Online Collaborative Study and Support
It is widely understood that students benefit from the collaborative wisdom of their instructors and classmates. A number of free online resources have expanded this notion into different ways to crowdsource – that is, to pull together from the general public of internet users – knowledge and materials, allowing students to work with and learn from members of a worldwide community.
Advertising itself as something like a massively multiplayer online study group, OpenStudy is a social network based on collaborative learning. The free service was created by colleagues from Georgia Tech and Emory University and opened to the public in the summer of 2010. OpenStudy invites users to build study networks by joining groups and following other students. Participants post questions on nearly any academic subject and the site matches them up with others who, based on their profiles and availability, help guide the asker to a source or a solution.
Aware of the potential hazard of students using the site as an “answer machine” (i.e., as a means to cheat), the framers of OpenStudy emphasize a code of conduct for its users, with the possibility that violators may be banned. All members of the OpenStudy community are encouraged to be polite and supportive and, above all, to both seek and provide guidance, explanations, and understanding – not just the correct answer.
Available free of charge to anyone with a college or university email address, this web based service contains an extensive library of practice tests and study materials. With a focus on information sharing, Koofers – a play on the word “coffer” (a strongbox for valuables) – was started as a means to share past exams and rate professors, but has grown into a resource that includes virtual flashcards, comparisons of textbook prices from multiple vendors, a digital mapping tool for course scheduling, and a Q&A forum to allow students to discuss specific courses and programs at their respective institutions.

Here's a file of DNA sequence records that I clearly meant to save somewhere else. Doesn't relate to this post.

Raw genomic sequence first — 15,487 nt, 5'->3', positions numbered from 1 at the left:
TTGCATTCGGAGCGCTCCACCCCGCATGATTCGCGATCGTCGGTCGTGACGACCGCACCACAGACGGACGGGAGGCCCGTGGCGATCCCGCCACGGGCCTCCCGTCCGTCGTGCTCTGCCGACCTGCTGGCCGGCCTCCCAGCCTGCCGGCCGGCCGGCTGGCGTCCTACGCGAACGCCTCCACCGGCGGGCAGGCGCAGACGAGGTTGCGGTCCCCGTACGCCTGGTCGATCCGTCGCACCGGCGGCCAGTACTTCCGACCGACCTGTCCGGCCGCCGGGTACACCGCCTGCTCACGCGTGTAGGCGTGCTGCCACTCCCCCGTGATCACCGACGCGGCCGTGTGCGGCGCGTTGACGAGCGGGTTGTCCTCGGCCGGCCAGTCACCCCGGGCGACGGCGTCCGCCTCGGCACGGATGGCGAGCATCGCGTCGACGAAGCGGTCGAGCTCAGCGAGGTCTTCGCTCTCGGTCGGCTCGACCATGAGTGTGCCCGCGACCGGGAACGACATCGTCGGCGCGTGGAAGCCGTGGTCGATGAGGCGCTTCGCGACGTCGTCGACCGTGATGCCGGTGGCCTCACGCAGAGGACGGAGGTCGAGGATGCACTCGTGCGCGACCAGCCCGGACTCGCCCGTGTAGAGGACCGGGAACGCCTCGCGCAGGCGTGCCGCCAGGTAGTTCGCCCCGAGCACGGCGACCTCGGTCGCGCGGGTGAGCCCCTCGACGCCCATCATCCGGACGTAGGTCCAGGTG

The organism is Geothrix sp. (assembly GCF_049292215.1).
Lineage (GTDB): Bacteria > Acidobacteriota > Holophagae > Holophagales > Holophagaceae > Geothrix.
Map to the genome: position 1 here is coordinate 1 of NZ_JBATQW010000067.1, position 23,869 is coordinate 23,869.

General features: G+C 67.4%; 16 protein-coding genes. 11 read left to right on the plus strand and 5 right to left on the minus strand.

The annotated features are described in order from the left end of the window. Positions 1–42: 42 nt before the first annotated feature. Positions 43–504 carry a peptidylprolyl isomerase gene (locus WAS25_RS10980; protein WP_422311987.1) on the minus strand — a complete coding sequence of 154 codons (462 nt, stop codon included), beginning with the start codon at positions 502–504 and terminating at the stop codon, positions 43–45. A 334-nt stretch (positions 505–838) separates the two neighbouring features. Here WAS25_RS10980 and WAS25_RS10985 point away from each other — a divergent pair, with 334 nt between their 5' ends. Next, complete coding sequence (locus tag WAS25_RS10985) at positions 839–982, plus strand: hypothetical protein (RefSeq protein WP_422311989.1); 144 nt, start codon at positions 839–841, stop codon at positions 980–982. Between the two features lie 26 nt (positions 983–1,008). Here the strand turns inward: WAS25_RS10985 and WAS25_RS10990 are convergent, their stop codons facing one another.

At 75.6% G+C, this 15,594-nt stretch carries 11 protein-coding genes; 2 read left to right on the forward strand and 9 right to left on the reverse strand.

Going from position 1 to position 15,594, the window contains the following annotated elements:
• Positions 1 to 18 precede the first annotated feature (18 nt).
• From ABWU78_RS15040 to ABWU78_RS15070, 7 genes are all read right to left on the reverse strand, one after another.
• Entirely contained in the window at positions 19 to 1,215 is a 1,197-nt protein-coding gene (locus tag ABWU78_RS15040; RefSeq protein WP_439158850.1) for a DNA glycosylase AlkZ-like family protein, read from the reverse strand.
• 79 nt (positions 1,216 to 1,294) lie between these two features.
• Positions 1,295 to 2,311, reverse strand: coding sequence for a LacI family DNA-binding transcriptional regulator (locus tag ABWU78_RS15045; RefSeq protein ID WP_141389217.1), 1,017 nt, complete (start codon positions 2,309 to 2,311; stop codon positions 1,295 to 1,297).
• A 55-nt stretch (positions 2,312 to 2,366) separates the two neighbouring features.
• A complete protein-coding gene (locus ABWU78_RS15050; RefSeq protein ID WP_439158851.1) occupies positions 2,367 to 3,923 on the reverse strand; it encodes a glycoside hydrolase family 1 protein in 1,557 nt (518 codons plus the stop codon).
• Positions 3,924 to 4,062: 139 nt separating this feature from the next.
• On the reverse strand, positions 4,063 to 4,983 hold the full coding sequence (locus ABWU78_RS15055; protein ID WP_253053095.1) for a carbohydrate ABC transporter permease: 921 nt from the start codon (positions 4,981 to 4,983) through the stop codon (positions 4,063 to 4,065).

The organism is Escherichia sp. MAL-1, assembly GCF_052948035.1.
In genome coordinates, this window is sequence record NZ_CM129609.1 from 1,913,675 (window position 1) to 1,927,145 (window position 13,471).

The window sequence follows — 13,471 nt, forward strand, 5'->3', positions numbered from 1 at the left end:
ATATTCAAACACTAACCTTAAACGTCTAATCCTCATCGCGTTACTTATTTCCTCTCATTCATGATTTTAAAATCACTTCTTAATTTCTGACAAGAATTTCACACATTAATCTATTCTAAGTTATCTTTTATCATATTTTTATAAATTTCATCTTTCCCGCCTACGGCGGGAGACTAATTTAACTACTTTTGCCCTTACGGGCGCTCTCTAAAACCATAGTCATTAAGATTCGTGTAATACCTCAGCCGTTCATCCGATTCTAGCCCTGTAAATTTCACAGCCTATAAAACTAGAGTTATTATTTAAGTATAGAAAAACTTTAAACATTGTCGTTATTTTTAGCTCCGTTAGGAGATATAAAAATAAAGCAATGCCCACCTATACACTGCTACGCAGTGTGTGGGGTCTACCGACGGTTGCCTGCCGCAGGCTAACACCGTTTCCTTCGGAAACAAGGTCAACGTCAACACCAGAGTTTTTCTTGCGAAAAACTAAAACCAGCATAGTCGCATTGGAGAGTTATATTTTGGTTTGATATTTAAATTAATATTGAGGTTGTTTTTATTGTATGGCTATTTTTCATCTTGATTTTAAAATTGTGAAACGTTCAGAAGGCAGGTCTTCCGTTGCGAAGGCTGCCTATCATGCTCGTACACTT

Another interesting aspect of Koofers is its focus on pairing employers and recruiting firms with college students interested in jobs and internships. Those looking for qualified student interns or soon-to-be graduates have access to a searchable database of over one million candidates.
A relatively new tool on the block – the startup was launched in 2012 – ThinkBinder was recently acquired by lecture capture leader Echo360. ThinkBinder is a social learning platform that provides students and faculty with tools for video chat and a collaborative whiteboard.
This free application allows students to invite their peers to join a study group via Facebook and email and then share and exchange notes, bookmarks, and multi-media files. The company’s philosophy is built around the idea that group study, extended beyond the classroom to a digital environment, should be convenient, easy to use, and free of the clutter often associated with online services.